The quasiparticle states, fundamental gaps, optical gaps, exciton binding energies and UV-Vis spectra for a series of cuboidal nanoparticles of the prototypical oxide magnesium oxide (MgO), the largest of which has 216 atoms and edges of 1 nm, were predicted using many-body perturbation theory (evGW-BSE). The evolution of the properties with particle size was explicitly studied. It was found that while the highest occupied and lowest unoccupied quasiparticle states and fundamental gap change with particle size, the optical gap remains essentially fixed for all but the smallest nanoparticles, in line with what was previously observed experimentally. The explanation for these observations is demonstrated to be that while the optical gap is associated with an exciton that is highly localised around the particle’s corner atoms, the highest occupied and lowest unoccupied quasiparticle states, while primarily localised on the oxygen corner atoms (hole) and magnesium corner atoms -(electron), show significant delocalisation along the edges. The strong localisation of the exciton associated with the optical gap on the corner atoms is argued to also explain why the nanoparticles have a much smaller optical gaps and red-shifted spectra than bulk MgO. Finally, it is discussed how this non-quantum confinement behaviour, where the properties of the nanoparticles arise from surface defects rather than differences in localisation of edge or exciton states, appears typical of alkaline earth oxide nanoparticles, and that the true optical gap of bulk crystals of such materials is also probably the result of surface defects, even if unobservable experimentally.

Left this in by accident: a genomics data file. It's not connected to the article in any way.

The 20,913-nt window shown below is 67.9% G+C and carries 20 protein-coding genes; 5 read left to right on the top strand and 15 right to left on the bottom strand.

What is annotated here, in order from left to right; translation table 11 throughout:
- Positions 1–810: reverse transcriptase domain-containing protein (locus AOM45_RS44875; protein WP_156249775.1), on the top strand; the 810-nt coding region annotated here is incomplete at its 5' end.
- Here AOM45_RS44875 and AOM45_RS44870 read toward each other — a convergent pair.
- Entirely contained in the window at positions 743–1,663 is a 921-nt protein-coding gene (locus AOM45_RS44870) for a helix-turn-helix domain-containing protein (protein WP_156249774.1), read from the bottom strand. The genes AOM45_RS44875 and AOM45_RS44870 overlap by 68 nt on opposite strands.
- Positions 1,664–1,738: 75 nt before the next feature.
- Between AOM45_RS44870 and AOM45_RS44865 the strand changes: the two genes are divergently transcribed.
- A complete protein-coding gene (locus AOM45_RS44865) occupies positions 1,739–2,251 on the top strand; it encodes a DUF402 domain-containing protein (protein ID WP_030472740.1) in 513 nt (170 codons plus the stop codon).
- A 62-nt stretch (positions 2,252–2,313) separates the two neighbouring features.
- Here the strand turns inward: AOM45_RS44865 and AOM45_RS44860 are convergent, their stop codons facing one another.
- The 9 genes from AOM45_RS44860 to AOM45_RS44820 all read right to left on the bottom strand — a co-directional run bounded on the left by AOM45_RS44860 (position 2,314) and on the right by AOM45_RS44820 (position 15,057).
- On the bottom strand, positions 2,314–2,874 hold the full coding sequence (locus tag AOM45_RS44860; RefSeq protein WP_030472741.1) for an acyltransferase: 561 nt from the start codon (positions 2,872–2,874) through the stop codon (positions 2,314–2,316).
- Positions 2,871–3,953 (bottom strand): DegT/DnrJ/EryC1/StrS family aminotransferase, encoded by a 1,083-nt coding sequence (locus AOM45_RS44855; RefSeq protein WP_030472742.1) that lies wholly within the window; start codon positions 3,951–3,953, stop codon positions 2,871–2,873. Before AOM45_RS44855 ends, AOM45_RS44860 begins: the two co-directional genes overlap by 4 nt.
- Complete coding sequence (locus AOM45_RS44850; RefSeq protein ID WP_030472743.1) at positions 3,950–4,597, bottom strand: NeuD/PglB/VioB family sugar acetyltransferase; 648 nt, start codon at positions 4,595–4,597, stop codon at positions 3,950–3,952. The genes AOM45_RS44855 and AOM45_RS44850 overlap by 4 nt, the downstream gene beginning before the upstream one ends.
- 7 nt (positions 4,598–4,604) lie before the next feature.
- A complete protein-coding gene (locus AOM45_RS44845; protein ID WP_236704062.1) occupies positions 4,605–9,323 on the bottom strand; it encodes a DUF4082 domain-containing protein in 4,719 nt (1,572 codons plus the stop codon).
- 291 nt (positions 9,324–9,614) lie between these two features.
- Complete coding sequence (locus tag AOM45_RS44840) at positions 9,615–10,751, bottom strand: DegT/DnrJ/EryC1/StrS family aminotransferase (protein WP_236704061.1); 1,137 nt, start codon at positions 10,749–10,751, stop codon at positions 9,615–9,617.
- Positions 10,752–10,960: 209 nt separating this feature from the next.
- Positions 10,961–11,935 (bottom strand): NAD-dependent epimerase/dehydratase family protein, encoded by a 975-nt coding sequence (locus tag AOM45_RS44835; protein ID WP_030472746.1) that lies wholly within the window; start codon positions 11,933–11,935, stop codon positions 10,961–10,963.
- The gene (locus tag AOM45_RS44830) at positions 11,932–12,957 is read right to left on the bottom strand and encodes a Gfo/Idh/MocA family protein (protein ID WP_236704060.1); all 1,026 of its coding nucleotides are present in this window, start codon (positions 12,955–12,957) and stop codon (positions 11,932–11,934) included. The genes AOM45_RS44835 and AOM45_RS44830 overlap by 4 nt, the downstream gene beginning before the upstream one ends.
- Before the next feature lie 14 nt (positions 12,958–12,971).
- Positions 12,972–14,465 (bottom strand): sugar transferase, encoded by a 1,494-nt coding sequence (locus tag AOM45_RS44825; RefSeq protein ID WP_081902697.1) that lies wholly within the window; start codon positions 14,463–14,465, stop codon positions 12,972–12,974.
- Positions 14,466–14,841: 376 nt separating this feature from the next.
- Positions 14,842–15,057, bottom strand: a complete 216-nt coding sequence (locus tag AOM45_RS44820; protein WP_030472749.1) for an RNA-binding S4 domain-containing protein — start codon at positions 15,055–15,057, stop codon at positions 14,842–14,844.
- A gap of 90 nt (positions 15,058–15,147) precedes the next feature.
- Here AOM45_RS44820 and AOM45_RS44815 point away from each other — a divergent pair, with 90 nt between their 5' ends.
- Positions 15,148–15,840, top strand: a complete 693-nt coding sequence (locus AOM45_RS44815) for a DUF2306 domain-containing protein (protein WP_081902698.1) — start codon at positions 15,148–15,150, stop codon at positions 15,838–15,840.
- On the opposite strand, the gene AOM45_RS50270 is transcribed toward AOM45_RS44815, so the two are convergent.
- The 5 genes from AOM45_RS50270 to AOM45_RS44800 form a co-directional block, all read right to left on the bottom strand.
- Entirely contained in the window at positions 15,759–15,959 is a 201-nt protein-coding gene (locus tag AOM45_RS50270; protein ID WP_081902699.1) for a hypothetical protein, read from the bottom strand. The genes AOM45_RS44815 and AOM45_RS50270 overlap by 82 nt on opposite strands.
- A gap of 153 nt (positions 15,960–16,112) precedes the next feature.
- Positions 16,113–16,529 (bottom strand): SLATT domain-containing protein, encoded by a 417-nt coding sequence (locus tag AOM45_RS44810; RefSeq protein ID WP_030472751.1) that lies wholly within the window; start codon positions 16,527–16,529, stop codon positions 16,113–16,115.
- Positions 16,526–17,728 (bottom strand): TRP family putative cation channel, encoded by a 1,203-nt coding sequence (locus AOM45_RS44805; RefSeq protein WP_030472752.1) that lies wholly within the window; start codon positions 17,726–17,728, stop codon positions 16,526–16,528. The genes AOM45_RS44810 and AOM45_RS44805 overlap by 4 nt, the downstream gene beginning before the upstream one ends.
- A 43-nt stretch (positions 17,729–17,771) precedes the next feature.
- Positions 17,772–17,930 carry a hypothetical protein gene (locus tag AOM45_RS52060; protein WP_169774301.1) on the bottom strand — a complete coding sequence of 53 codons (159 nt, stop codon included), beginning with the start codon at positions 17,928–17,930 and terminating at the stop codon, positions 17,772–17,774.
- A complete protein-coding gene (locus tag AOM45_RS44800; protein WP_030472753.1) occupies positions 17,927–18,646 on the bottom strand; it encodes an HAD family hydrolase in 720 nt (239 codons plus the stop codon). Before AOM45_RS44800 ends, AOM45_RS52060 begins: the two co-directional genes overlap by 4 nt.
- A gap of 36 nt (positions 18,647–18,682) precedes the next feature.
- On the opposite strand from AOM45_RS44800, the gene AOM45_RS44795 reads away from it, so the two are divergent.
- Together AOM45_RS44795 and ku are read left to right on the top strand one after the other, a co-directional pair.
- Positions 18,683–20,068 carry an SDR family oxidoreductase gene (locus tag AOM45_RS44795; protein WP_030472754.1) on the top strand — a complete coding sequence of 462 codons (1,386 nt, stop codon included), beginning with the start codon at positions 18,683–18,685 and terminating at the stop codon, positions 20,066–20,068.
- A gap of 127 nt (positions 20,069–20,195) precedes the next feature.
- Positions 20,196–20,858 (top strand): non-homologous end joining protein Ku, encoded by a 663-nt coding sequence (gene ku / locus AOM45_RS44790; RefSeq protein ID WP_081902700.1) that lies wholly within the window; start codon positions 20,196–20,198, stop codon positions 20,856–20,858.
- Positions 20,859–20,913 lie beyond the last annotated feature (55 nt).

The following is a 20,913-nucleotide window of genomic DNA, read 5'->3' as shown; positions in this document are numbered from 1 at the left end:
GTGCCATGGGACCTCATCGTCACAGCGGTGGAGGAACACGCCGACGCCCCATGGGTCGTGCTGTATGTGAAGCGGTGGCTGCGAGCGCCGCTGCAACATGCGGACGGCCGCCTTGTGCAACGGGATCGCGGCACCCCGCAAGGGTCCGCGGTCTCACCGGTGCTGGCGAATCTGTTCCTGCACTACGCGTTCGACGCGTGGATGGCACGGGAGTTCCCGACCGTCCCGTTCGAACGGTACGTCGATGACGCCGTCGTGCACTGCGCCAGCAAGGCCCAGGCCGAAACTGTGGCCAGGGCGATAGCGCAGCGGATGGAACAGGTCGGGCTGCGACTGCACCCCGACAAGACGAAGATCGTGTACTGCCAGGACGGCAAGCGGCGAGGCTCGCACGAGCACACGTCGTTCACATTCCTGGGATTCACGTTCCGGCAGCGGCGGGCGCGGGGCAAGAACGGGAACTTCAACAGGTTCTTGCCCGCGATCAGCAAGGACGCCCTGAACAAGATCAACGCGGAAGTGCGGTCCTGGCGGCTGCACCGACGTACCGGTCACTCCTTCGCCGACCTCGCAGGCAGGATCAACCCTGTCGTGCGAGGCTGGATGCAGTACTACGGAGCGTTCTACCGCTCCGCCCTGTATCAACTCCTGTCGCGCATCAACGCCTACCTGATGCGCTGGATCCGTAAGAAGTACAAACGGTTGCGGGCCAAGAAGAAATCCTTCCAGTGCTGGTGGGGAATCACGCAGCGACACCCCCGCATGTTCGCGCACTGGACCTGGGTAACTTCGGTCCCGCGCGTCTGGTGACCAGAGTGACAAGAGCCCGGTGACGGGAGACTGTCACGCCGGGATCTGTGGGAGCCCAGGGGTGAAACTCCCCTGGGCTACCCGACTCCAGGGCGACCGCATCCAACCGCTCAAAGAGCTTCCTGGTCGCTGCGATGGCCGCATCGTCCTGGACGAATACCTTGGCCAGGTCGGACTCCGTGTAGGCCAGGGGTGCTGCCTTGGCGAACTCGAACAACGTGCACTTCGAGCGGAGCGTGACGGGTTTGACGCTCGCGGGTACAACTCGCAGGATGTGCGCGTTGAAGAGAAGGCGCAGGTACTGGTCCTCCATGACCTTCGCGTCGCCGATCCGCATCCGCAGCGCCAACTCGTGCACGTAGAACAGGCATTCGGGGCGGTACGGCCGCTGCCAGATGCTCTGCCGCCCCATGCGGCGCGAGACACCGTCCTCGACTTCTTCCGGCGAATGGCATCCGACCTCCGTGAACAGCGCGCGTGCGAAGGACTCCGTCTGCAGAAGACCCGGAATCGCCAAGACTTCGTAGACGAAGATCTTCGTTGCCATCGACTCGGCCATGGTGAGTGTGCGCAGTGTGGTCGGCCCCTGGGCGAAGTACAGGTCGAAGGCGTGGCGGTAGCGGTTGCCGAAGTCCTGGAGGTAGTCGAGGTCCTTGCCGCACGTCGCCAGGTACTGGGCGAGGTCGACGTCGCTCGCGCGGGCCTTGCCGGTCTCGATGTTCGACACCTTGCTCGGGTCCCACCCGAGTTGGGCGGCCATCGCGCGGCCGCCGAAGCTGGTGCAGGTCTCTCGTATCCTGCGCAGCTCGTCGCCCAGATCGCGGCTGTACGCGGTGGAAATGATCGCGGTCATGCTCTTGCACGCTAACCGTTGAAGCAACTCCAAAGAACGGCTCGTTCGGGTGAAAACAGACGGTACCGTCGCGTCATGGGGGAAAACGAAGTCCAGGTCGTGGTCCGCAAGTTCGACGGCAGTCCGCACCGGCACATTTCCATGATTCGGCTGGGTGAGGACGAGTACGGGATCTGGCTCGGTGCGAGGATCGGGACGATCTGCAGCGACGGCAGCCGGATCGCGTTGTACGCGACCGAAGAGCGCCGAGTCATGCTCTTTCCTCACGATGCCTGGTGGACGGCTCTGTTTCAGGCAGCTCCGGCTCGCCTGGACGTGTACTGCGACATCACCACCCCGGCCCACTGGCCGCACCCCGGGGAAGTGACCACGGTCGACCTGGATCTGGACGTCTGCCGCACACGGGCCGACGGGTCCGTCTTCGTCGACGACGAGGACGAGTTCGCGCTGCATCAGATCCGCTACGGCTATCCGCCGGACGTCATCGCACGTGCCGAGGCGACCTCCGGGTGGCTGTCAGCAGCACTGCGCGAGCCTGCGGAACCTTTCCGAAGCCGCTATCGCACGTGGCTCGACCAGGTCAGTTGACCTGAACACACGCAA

MgO GWBSE supporting information